In middle school, he remembers his beautiful cousin who turned the heads of many young men. The father sent her to her husband's home far away from where they lived. The day before the marriage she took the middle school cousin and went up the mountain behind the house with a bundle wrapped in cloth. In a quiet cozy area, she undid her bundle removed notebooks, picture albums, and piles of letters. She began very slowly to burn each piece. She never looked at him, and he turned his eyes away looking at the autumn sun shinning in the distant river. The ashes the wind did not blow away, she buried very carefully in the earth.
There is a time for leave-taking: to leave what you have become accustomed to, the comfortable, things you want to do, and those you love. The writer returned home over 20 years ago, to his Father's house. He has been getting rid of much of his old baggage, but he still hears the call of the sirens of things he left behind. He has lost some of the happiness he once possessed, and is not as faithful in doing what he knows he should be doing. He knows keeping both village and God both in view are difficult.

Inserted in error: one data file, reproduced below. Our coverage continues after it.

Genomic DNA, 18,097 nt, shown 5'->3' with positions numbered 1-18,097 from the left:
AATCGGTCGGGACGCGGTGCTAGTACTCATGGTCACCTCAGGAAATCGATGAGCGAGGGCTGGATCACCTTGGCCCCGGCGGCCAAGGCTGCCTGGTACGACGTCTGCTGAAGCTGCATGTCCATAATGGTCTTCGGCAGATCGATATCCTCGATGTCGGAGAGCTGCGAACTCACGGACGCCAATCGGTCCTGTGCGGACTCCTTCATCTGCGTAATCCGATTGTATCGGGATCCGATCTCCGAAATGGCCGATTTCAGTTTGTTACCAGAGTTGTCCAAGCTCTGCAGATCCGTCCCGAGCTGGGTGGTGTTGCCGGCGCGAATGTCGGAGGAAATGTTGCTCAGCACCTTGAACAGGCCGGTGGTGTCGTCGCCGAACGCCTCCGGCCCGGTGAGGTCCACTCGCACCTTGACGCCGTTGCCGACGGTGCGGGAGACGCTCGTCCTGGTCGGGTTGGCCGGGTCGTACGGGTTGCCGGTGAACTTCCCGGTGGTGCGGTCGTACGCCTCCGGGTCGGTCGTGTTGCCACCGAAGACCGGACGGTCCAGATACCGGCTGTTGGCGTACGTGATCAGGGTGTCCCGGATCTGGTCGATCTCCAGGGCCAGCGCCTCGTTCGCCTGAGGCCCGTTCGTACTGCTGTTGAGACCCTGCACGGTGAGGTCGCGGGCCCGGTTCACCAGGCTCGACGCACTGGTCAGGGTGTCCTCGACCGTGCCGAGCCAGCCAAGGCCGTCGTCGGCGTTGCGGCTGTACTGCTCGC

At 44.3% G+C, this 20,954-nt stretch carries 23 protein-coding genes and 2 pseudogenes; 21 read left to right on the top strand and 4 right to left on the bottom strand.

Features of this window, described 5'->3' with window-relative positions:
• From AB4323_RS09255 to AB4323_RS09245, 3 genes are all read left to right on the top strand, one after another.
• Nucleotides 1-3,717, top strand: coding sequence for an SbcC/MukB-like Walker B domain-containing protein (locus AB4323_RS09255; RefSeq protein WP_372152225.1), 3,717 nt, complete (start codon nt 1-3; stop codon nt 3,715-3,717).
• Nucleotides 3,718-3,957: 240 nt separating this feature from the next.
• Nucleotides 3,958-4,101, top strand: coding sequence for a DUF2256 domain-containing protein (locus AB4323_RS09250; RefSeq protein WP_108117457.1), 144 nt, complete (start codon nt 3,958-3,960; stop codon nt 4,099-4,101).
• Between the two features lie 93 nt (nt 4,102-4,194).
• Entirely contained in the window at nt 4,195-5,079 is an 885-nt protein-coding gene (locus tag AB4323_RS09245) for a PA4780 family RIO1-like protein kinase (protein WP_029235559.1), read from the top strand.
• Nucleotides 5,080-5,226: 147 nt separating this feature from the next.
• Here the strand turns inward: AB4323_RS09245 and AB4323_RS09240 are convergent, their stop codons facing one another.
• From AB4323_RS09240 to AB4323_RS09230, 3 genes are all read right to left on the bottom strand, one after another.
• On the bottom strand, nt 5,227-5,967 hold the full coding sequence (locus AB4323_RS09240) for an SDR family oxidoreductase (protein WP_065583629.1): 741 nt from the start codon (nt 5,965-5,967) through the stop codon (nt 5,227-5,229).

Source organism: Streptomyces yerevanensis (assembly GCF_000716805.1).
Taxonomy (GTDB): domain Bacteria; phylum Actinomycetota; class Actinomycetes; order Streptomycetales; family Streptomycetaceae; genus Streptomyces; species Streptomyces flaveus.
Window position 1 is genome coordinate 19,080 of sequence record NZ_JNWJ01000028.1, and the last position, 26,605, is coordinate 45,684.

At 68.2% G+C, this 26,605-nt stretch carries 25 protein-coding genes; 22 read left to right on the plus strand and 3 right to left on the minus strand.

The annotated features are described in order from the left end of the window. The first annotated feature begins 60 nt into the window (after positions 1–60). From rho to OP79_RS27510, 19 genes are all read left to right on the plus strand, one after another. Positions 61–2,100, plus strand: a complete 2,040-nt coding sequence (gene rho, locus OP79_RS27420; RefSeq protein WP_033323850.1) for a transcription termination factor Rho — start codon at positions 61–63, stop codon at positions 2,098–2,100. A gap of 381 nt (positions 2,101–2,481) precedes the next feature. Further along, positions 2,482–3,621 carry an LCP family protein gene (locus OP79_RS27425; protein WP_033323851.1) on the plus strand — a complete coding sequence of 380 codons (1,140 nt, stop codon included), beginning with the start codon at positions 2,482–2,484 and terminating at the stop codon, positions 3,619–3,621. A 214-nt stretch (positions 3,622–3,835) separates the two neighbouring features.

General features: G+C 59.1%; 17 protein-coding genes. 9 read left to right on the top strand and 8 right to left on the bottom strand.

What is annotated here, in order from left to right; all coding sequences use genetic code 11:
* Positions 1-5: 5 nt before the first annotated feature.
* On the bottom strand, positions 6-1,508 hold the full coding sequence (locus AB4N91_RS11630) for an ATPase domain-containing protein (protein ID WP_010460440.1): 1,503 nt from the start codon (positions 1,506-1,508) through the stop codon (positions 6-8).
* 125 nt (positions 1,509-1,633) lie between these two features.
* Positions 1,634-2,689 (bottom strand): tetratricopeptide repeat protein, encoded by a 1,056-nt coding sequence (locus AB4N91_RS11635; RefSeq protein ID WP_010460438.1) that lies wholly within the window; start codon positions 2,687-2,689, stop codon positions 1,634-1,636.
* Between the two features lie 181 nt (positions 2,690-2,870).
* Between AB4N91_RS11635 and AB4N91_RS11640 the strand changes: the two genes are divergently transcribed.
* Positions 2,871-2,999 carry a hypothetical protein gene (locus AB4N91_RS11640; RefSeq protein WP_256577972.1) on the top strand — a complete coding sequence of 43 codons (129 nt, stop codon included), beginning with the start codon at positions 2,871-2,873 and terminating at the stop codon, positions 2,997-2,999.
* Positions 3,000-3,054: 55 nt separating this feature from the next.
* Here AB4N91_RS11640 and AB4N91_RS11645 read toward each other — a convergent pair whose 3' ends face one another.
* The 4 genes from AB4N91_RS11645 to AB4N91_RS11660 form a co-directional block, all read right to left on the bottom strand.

With the beginning of the New Year, he wants help in doing what his cousin did: 'burning' the things that need to be left behind.
He remembers a foreign missionary, still having difficulty with the language, tell his parishioners: " The worn out year has gone, and we have the new year. The year we have grown fond of has callously left us. The gone year has gone, let us forget the old year along with the hatred, the scars and the things we made seem important. Let us make plans to be happy living in the new year. The new year is what is important. Let us always stay awake and let us not tremble. Let us forget the old times. When you put your hand to the plow, and you continue to look behind, you could find yourself going to another village."